Can big business involved in cartels or monopolies Be trusted in providing the best prices to consumers?
In the case of developed Asian countries like Japan and South Korea, big companies like Toyota, Nissan, Samsung and Hyundai helped lead the industrialization of their countries and currently offer products and services at competitive prices worldwide.
But the same cannot be said of the Philippines in so far as its power industry is concerned, because the country has one of the highest electricity rates in the world, which is actually hobbling efforts to industrialize.
And as the Manila Electric Co. (Meralco) comes under fire over its plans to impose horrendous electricity price hikes, legislators must prioritize passing an anti-trust law that will help check the greed of big business.
Meralco’s raking in record profits (which it proudly discloses to the Philippine Stock Exchange as a requirement) from 2009, from a backdrop of the Philippines having among the highest electricity rates in the world, is actually ironic.
So super profitable is Meralco’s operations that industrialist John Gokongwei bought the 27-percent stake of San Miguel Corp. and its units in the utility for a cool P72 billion.
Gokongwei’s entry into Meralco, however, doesn’t change the picture that the country’s oligarchs are still in firm control of the Philippine power industry. The Lopezes, who once were significant shareholder in Meralco, are now actively involved in the power industry along with the Aboitizes, while Henry Sy controls the wholesale channel for power through the National Grid Corporation of the Philippines.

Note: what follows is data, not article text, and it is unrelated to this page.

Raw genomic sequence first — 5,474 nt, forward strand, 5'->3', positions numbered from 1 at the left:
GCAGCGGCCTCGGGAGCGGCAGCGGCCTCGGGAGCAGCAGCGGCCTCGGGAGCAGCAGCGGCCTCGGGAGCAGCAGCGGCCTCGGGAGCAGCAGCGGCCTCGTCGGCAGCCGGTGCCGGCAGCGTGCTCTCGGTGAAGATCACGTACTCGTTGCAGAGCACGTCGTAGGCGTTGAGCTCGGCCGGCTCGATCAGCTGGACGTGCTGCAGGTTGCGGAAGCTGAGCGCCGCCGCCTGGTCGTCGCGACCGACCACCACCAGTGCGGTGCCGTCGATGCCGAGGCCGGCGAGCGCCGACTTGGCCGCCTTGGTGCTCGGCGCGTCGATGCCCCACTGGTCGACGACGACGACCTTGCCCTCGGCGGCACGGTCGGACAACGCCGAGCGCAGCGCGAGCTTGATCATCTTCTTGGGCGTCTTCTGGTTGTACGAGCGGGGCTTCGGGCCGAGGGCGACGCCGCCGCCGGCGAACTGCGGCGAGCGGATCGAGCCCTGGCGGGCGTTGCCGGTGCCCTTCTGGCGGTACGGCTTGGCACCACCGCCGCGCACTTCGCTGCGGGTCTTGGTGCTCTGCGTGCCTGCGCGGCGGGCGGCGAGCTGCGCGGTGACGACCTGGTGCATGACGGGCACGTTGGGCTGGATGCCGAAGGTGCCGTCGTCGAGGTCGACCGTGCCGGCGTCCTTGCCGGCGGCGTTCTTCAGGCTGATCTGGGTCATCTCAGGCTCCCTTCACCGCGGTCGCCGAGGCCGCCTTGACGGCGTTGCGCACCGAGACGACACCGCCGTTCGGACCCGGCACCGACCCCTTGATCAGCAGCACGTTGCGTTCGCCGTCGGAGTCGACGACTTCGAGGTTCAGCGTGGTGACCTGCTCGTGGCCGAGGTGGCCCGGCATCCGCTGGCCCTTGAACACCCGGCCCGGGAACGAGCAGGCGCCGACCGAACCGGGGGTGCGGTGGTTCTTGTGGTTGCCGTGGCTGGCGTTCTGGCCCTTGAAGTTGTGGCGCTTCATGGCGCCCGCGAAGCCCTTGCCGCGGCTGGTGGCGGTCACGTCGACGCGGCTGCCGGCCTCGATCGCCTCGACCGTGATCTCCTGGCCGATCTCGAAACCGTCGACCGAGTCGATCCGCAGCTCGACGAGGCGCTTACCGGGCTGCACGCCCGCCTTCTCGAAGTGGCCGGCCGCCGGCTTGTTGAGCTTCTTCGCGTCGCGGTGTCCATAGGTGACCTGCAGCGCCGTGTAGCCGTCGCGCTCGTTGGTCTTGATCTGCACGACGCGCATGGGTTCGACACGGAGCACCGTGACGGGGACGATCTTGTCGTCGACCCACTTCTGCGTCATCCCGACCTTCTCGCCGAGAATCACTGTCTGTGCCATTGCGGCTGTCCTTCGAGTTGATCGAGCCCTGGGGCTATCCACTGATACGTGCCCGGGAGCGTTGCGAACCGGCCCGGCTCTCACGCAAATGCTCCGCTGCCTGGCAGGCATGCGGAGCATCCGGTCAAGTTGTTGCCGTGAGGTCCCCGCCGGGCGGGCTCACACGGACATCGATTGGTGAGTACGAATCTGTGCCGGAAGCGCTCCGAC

The controlling shareholder in Meralco, Beacon Electric Asset Holdings, is represented by Manuel Pangilinan, who also represents major shareholders in telecommunication firms Philippine Long Distance Telephone Co. and Smart Communications Inc., and water concessionaire Maynilad Water Services Inc.
Had Congress enacted an anti-trust law or measure years or decades back, the situation today where the power industry is dominated by a few players that cannot offer the best deals for consumers could have been avoided.
Congress can actually learn from the experience of the United States, where there are anti-trust measures.
In the United States, the Sherman Anti-Trust Act of 1890 is still regarded as the cornerstone for all anti-trust laws in that country. One of the most prominent features of the Sherman Anti-Trust Act are its provisions prohibiting monopolies, attempts to monopolize, or conspiracies to monopolize.
In economics, a monopoly actually refers to a group of parties or entities that deny the consuming public a competitive or lower price for a product or service. In the Philippines, it is obvious that Meralco and its power suppliers are guilty on that count, since as stated earlier, the country has one of the highest power rates in the world and the utility even has the gall to impose a horrendous hike despite the high poverty and unemployment rates.
The worst thing that can happen to the country in the face of the Meralco power rate fiasco is the utility will get away with murder, or will get the nod of the inutile Energy Regulatory Commission and Supreme Court to hike its power rates eventually.
If that happens, what will stop Meralco from investing its mega-profits into ventures related to power generation, and solidify its control over the power industry with its cohorts?
Meralco, backed by Pangilinan’s investors, and Aboitizes and Lopezes, can just go about their usual business in the next few years and expand their hold on the Philippine power sector if there is no anti-trust measure enacted within the short term.
If that happens, the Philippines can never be expected to industrialize and create quality jobs, and poverty and unemployment will become a perennial problem despite the consistent gross domestic product growths the country will register in the next years.